Faced with labels that feel outdated, irrelevant and/or ill-fitting, many are calling into question the need to pick a word and stick to it—but not because they are wishy-washy or clinging to heterosexual privilege. Rather, they are recognizing that their sexuality may be informed by who they sleep with, but isn’t necessarily defined by it, as eloquently articulated by Maria Bello in her New York Times essay “Coming Out as a Modern Family” and book "Whatever…Love Is Love." Not to mention the fact that women may indeed have female friendships that are just as passionate in their on ways as their heterosexual romantic relationships. Seen through that lens, the did-she-or-didn’t-she scrutiny of Blanchett isn’t just unseemly, but tacky and beside the point.

It’s one thing to have a girl crush on Blanchett, as numerous commenters at Autostraddle, a site focused on “Girl-on-Girl culture,” have expressed, but quite another to have those crushes on a stranger predicated on her between-the-sheets activity. Of course it’s a natural question for a journalist to ask a famous actress playing a major lesbian role whether she’s had lesbian relationships, but there’s a slippery slope here in the leap from discussing her character to discussing herself. The original Variety piece reads, “Like Carol, who never ‘comes out’ as a lesbian, Blanchett doesn’t necessarily rely on labels for sexual orientation. ‘I never thought about it,’ she says of how she envisioned the character. ‘I don’t think Carol thought about it.’” Yet this became cause for Nico Lang, writing at The Daily Dot, to both praise (“there’s an inspiring ‘free to be you and me’ message”) and damn her (“there’s also something sneakily disingenuous in Blanchett's calculus”). If this is the kind of standard celebrities are being held to (one that I would venture is higher than we would like ourselves to be held), it will only serve to inhibit celebrities from openly discussing aspects of their sexuality that don’t fit into neatly prescribed, familiar narratives.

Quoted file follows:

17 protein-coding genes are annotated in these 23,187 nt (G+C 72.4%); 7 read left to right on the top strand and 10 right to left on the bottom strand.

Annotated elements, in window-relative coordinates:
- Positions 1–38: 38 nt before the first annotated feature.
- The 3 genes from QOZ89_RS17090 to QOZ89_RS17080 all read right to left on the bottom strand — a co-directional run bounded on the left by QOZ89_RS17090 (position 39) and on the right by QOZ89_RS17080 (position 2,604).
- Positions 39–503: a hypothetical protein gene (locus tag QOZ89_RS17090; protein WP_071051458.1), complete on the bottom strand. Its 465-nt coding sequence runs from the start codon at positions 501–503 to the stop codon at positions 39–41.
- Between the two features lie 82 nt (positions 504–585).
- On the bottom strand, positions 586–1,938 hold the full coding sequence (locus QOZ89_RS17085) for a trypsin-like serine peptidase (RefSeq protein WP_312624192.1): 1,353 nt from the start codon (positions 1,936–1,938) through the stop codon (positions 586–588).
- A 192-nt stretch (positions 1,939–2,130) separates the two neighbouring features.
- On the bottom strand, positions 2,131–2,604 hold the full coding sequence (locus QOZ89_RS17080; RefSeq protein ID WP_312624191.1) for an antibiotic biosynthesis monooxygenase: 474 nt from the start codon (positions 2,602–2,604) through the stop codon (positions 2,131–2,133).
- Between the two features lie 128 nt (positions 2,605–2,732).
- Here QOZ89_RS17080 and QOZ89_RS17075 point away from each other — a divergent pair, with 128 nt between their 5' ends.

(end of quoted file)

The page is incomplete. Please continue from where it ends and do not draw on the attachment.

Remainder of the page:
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Just as we’ve stayed obsessed with the question of whether celebrities are feminists, we seem to want celebrities to also become sexual role models, out and proud in ways we may not always want to be, to the disservice of their actual, lived experiences. It’s as if we want to discount the fact that Blanchett has turned in a performance that getting Oscar buzz in order to put her on a rainbow-colored pedestal, rather than face her actual, honest responses to deeply personal questions.

Immediately following the Variety story, lesbian/bi pop culture site AfterEllen wrote, “Cate is one of several public women who have spoken about having relationships with women, while also not labeling themselves. In this interesting time we live in, it offers more visibility but also begs the question, should we consider them queer?” Maybe the more important question we should be asking is not what celebrities can do for us, as how they see themselves and their lives. I’m not saying don’t ask questions about a star’s sexuality if it’s relevant to their work, but rather, respect the answer, whatever form it takes.


Rachel Kramer Bussel

Rachel Kramer Bussel is the author of "Sex & Cupcakes: A Juicy Collection of Essays" and the editor of more than 50 anthologies, including "The Big Book of Orgasms," "Serving Him" and "Irresistible: Erotic Romance for Couples." She writes widely about sex, dating and pop culture, and is a blogger at Lusty Lady and Cupcakes Take the Cake.